The excitement was palpable in our house on Friday. Perhaps more specifically, the mother of the house was bursting with excitement. One of her teenage idols was coming to Dublin and she had tickets. The star of such classics as “Mannequin” and “Pretty in Pink” was coming to bear his soul to a select audience of four hundred.
I was seconded in at the last minute as my wife’s sister who had the tickets inconveniently decided to go into labour the day before. Andrew McCarthy is not one of my teenage idols to be honest, but one cannot disappoint a spouse in a frenzy of anticipation.
After a rather pleasant meal and stroll in the spring sunshine, we headed over to the theatre. The buzz of excited conversation and nervous giggling was all around. Entering the foyer, a bookseller was pushing Andrew’s biography and already had a queue of ladies paying in advance for a signed copy.
I looked around while my wife went up to the booking office to get the tickets. White wine flowed along with the odd gin and tonic. It was then I noticed that I was literally the only man in the area.Not a problem in itself, but it did lend a notion or two of how the evening would progress. Wife returns with tickets and we head into the theatre.
Eleven members of the male species I counted of which four were couples and most certainly interested in Andrew as an idol of their youth. The rest of us, including what appeared to be a child of about thirteen, were sitting slightly bemused at the raucous behaviour of the fairer sex as they anticipated the arrival of their hero. Anticipation in the room abounded of the conversation that would shortly follow.
The lights faded and we were welcomed into the theatre and Andrew was introduced. Squeals, wolf whistles and un-hushed whispers greeted the guest along with applause. He was accompanied to stage by an attractive young lady who would be leading the conversation and trying to get as much as possible out of this enigma.
The conversation started with the interviewer, Nadine, cleverly hero worshipping her guest to gain his trust. Questions and conversation around his movie days, interactions with his fellow stars of the silver screen and his move into travel writing. Andrew boxed very cleverly. Humour, anecdotes and a degree of insight kept the audience entertained and the ladies enraptured.
He didn’t really tell us anything though. At least, nothing more than was captured in pre-theatre interviews that I’d read or perhaps on the back of the book. Nadine probed and prodded but Andrew carefully weaved his way through some of the traps being laid and would visibly check himself frequently.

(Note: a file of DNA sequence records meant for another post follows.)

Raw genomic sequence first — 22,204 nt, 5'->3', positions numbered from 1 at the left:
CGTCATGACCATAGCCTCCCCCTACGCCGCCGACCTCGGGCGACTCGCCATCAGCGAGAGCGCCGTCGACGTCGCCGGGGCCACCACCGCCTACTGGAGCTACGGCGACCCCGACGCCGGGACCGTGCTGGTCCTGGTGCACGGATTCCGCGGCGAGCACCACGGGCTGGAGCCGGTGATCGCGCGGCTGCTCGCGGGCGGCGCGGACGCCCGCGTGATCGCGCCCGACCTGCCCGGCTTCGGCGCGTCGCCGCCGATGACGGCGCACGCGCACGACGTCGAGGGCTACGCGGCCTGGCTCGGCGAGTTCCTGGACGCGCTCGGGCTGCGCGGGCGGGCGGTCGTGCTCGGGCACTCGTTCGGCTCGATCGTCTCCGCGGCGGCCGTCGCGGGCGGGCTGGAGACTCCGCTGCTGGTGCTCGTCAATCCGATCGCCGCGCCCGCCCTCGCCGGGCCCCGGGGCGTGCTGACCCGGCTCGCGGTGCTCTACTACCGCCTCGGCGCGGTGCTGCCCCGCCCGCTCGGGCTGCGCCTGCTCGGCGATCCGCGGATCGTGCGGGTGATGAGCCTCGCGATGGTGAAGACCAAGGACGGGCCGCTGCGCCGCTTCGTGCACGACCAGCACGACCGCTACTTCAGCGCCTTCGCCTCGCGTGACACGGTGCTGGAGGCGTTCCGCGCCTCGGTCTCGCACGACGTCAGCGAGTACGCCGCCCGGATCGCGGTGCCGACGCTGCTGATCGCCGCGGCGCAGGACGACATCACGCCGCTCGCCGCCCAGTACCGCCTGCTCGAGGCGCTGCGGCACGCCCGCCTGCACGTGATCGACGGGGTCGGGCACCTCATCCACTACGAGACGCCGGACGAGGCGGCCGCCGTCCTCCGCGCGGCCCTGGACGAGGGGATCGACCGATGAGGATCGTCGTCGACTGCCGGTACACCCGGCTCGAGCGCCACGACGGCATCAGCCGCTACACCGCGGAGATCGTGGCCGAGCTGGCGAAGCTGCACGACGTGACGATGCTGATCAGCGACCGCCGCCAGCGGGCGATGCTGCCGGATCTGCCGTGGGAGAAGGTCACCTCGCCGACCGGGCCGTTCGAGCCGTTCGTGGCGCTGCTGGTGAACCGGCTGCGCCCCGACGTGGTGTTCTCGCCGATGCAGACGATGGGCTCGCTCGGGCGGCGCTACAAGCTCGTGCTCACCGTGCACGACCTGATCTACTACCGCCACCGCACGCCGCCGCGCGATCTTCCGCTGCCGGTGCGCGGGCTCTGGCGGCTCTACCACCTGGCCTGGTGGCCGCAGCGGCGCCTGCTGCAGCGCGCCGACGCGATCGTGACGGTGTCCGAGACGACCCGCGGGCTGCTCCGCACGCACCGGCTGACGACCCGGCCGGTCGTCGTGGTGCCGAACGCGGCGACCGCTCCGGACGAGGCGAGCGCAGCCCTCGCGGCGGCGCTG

Not that this made the process tedious in any way. Andrew commands a strong use of language and is engaging which enabled the audience (or me at any rate) to forgive the fact that there was no real insight into the man forthcoming. He obviously is highly introverted, something he admitted to, making it difficult for him to talk about his personal experiences. I haven’t read his book but it is shared with the audience that is a very open and frank account of his life. Andrew finds it easier to write than discuss his inner feelings and views.
A few questions from the crowd follow. Some serious, most humorous or fawning until the last question “would you recommend travelling on your own?”. The real Andrew came out in a rush. Passion, excitement, conviction all came to the fore and that insight we’d all been waiting for came flooding out.
Then he was gone. Applauded and cheered until he left with a friendly wave making his way to the book signing. The auditorium lights came back on. Satisfied smiles adorned the ladies. Their icon had delivered and still had the same hair style (though not the same colour tone) as had thirty odd years ago. Their inner youth satisfied, the ladies of Dublin and beyond left with a spring in their step.
As for the men, it was enjoyable as an outing – both for the man himself and the atmosphere in the room along with the interviewers amazing white teeth!